Simply selecting a chapter and an example will cause the PDF to be generated and displayed in the browser (using the Adobe Acrobat Reader, which one assumes you have). For example, Selecting Tutorial > Chapter 5 > 1: My First Table will execute the code below. The URL just above each such method points to the pertinent page with detailed information in the iTextSharp Tutorial web site. (You can also get to it via the Help menu.)
public bool Chap0501(string sFilePDF)
bool bRet = false;
Debug.WriteLine("Chapter 5 example 1: My First Table");
Document document = new Document();
PdfWriter writer = PdfWriter.GetInstance(document,
new FileStream(sFilePDF, FileMode.Create));
Table aTable = new Table(2, 2); aTable.AddCell("0.0");
bRet = true;
catch (DocumentException de)
this.Message = de.Message;
catch (IOException ioe)
this.Message = ioe.Message;
this.Message = sFilePDF + " has been created";
This method along with all the others for chapters 1 through 6 are in the module called VVX_iTextSharp_Tutorials.cs; they are accessed via a class called
iTextSharp_Tutorials in the
The only way to learn is to mess around with the code. If you do, KEEP IN MIND, it is a very good idea to always get past the
document.Close(); before you terminate a Debug session.
The Help menu contains links to two important sources of information:
- iTextSharp Tutorial Home
- Adobe PDF Specifications (various versions)
Try them. You will see why they are very important, especially if you are determined to create your own PDFs.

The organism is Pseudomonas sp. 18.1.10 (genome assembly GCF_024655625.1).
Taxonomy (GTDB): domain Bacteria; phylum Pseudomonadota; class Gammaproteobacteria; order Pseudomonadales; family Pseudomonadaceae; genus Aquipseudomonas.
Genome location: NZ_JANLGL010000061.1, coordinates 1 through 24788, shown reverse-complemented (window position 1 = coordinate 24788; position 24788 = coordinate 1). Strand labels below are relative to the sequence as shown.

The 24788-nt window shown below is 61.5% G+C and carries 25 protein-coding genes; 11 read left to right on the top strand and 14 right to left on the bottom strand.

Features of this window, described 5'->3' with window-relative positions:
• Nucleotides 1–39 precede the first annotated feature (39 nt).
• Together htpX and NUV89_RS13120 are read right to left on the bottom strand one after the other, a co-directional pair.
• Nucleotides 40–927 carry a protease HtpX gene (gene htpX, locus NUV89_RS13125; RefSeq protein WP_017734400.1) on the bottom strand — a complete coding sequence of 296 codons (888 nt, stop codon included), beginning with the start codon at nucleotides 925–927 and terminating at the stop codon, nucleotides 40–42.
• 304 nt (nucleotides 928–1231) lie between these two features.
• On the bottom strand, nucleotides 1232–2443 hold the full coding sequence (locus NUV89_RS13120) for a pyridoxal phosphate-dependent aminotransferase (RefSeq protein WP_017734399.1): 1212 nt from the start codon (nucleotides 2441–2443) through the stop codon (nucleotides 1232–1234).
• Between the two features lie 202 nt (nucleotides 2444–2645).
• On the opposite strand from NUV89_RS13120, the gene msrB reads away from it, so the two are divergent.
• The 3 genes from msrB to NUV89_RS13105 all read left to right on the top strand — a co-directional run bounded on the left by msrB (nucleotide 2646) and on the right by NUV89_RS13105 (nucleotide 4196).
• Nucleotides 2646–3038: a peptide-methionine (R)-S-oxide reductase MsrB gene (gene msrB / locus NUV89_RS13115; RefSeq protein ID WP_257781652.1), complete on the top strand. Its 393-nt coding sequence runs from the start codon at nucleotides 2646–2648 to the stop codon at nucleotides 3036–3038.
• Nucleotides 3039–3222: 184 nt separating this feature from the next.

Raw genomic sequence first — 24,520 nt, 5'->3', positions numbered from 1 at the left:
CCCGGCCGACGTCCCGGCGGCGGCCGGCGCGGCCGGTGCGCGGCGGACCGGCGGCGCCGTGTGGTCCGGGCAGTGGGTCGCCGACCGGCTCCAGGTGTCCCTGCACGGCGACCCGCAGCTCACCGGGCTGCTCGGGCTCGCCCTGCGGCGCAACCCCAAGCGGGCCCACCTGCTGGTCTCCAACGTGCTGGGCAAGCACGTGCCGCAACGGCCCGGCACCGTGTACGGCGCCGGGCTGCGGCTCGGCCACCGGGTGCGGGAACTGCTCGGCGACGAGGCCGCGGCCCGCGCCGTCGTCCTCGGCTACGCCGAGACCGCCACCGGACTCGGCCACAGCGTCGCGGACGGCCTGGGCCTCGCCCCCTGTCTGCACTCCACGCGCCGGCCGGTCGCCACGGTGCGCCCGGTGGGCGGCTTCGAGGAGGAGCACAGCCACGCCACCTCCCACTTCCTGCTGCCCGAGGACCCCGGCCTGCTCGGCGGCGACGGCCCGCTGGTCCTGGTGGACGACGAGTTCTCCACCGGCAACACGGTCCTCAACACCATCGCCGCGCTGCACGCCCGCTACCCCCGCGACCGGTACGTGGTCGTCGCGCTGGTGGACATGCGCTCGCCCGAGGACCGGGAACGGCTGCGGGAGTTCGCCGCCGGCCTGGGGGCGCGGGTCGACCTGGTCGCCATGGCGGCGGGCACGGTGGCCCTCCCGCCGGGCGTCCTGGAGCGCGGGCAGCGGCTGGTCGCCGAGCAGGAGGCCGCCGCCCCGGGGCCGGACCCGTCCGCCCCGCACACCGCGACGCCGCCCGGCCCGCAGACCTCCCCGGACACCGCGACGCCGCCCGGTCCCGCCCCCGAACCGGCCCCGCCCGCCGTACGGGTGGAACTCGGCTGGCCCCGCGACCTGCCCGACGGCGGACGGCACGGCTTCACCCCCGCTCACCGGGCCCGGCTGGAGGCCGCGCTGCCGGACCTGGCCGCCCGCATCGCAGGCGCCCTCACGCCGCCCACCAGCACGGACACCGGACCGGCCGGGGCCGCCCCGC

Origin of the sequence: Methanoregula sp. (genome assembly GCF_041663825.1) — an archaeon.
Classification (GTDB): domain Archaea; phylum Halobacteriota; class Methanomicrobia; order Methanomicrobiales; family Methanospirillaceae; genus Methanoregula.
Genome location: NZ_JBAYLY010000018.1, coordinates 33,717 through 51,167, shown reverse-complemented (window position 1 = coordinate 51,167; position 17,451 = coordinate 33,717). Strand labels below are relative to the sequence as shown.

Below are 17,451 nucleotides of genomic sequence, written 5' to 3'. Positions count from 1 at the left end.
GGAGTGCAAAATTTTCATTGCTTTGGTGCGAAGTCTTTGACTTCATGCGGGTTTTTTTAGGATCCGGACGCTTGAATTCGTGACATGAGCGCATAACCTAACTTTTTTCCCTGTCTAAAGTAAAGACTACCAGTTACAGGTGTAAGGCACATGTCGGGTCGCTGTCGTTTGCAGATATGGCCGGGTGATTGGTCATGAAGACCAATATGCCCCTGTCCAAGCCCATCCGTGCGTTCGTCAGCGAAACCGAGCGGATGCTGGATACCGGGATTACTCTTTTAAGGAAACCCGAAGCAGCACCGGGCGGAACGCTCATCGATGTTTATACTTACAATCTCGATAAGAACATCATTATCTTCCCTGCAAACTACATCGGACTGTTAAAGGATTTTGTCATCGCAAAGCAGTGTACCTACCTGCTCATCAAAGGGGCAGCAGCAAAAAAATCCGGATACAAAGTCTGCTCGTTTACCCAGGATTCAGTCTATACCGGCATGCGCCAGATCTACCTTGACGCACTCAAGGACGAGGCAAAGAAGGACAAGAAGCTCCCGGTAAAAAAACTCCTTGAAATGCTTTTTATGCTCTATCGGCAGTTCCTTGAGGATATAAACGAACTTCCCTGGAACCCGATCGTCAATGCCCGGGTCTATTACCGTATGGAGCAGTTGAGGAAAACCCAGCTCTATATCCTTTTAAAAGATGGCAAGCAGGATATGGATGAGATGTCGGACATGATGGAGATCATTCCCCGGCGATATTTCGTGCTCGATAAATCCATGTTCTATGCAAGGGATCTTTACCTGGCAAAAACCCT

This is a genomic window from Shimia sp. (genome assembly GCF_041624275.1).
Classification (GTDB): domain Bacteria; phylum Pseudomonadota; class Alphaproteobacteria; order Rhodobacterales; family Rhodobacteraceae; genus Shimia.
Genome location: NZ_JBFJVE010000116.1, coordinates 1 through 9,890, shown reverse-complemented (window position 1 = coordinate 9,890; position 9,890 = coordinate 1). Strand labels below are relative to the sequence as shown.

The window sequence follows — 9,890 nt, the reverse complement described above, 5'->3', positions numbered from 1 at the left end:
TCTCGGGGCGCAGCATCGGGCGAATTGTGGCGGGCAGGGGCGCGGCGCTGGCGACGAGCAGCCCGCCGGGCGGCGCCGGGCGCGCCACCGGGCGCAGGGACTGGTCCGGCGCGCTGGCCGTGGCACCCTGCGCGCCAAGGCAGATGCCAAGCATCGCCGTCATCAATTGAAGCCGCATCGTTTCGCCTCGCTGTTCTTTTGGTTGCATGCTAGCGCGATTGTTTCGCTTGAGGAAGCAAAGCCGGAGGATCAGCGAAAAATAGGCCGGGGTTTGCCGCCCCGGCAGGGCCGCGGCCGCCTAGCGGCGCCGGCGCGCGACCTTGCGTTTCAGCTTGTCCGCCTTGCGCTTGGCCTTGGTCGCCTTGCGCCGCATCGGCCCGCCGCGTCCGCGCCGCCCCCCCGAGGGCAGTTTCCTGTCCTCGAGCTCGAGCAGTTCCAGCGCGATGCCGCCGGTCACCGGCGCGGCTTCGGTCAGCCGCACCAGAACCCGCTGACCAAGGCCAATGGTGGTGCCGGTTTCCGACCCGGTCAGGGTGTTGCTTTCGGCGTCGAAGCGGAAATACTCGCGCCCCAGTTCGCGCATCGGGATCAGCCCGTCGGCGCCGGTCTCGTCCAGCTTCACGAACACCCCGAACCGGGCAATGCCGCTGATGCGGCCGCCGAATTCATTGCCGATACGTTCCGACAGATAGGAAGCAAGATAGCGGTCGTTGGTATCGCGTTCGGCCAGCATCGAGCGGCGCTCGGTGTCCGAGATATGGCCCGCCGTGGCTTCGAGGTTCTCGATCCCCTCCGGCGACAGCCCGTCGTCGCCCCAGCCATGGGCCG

Using the code
Be sure to read the DISCLAIMER above before you do anything.
This solution was created using Visual Studio 2005 and before building the solution you need to use the VS2005 Project > Add Reference menu command to provide a
Reference to iTextSharp.DLL version 4.x. If you don't have this, you can download just the DLL or the source [and build it yourself] using one of these links to SourceForge.net:
Building the solution
If you have Visual Studio 2005 then you should be able to use the project source code "out of the box" - simply build and run. The code itself is not rocket science. It is reasonably documented. More important, you have access to a wealth of information on what the code does via valuable links in the Help menu. If you don't have Visual Studio 2005, you will have to ask a more experienced friend. (Don't ask me, as I don't have a clue! Don't ask Adobe either, as no one there may be able to help as they did not create iTextSharp.)
Side benefits of the code for newbies (like myself): The project includes modules with reasonably documented and self-explantory code. With luck, they may help you learn how to use a few features of the sub-systems employed.
VVX.iTextSharp_Tutorials is a class that contains about 3300+ lines of code for about 40 examples from the tutorials web site and reworked a bit to make them compatible with the above version of iTextSharp.DLL. The rework included the following:
- Updating names of methods, such as changing
- Updating names of enum values, such as changing
- Adding a
Message property so that I could display the status [of a call to create one of the example PDFs] in the UI's status bar as shown in the pictures above
- Adding helper methods, such as
DoLocateImageFile(...) to help locate and load sample image files used in some of the tutorial examples. (These image files are in the Images folder.) I tend to prefix names of methods I created with a "Do" for two reasons -- first to distinguish them from methods that I did not create and second because they tend to show up together in the Intellisense pop-up
- Making sure there are explicit references to methods, types, properties, and such in the System.Drawing namespace to eliminate ambiguous references. Note: I also specifically commented out